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Weight of evidence procedures for skin notation assignment in occupational hazard assessment.
Gadagbui-B; Dotson-G; Maier-A; Talaska-G
Toxicologist 2009 Mar; 108(1):422-423
Skin contact is a significant route of exposure in occupational settings. However, many occupational health risk assessments rely on qualitative "skin" notations to provide information on the potential for dermal exposures to contribute significantly to the systemic dose, and in particular, to inform the interpretation of quantitative risk assessments based on concurrent inhalation exposures. The underlying decision criterion for making such assignments is often not documented. Moreover, the traditional skin notation approach does not provide information on other effects of dermal exposure. We have reported previously on an enhanced notation strategy developed by the National Institute for Occupational Safety and Health(NIOSH) that provides for the assignment of multiple skin notations that address systemic toxicity, direct skin effects, and dermal sensitization. The current work presents experience in applying the NIOSH strategy to over 70 chemicals. Weight of evidence decisions to address conflicting or limited data sets is highlighted. Examples of common situations include; 1) assigning a systemic effects notation where data or model predictions indicate absorption, but no or only limited dermal toxicity data are available, 2) differentiating among irritant severity levels when relying on qualitative studies that used different material dilutions and test systems, 3) developing notations for sensitization when limited human studies and standard animal assays provide conflicting results. The lessons learned in evaluating such problematic data sets provide the basis for refining weight of evidence evaluation procedures for hazard notations.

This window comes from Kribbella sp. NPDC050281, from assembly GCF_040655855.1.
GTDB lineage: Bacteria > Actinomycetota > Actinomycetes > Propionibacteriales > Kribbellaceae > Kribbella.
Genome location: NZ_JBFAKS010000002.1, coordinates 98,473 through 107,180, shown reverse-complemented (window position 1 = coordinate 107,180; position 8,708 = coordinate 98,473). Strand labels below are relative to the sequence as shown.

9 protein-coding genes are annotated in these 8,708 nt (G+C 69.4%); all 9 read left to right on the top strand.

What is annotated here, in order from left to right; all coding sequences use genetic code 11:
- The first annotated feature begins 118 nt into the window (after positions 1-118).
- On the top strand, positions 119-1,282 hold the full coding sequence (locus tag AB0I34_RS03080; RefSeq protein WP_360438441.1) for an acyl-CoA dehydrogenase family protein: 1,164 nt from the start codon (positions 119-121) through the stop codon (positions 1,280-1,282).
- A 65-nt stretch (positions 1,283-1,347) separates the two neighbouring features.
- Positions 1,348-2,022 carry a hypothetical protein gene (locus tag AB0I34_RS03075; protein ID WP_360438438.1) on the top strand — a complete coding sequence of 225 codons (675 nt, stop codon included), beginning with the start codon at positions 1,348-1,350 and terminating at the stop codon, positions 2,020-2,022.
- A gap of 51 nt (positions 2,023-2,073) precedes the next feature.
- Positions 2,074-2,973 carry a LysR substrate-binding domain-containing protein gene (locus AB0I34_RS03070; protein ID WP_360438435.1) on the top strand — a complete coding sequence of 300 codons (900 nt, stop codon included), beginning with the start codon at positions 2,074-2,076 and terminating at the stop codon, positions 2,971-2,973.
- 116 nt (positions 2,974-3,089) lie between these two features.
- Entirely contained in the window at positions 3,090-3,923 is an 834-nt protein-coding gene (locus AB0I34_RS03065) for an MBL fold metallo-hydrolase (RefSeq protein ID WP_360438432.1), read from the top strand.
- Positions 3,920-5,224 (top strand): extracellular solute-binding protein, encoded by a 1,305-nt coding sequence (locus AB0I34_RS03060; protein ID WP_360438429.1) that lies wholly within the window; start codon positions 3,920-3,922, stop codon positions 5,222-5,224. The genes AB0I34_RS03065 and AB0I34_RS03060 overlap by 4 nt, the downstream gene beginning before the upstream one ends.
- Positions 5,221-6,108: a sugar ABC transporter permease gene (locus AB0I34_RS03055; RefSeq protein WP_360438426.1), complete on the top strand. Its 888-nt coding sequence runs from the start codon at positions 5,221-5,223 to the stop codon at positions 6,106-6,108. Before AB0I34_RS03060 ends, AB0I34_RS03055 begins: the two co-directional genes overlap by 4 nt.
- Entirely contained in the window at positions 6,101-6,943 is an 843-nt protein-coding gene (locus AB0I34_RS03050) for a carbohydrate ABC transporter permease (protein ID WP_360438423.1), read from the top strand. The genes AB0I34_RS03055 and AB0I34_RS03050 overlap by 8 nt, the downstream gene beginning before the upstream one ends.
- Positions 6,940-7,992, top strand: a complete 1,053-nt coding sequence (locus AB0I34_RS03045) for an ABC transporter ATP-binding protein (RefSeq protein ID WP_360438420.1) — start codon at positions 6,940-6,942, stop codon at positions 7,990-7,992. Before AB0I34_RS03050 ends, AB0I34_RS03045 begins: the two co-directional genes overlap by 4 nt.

Biological-effects; Biological-factors; Cell-biology; Dermatosis; Exposure-assessment; Exposure-levels; Exposure-methods; Irritants; Occupational-exposure; Qualitative-analysis; Risk-factors; Skin; Skin-disorders; Skin-exposure; Skin-irritants; Skin-sensitivity; Statistical-analysis; Toxic-effects; Workplace-studies; Work-environment; Dermal-exposure
Issue of Publication
The Toxicologist. Society of Toxicology 48th Annual Meeting and ToxExpo, March 15-19, 2009, Baltimore, Maryland
Page last reviewed: September 2, 2020
Content source: National Institute for Occupational Safety and Health Education and Information Division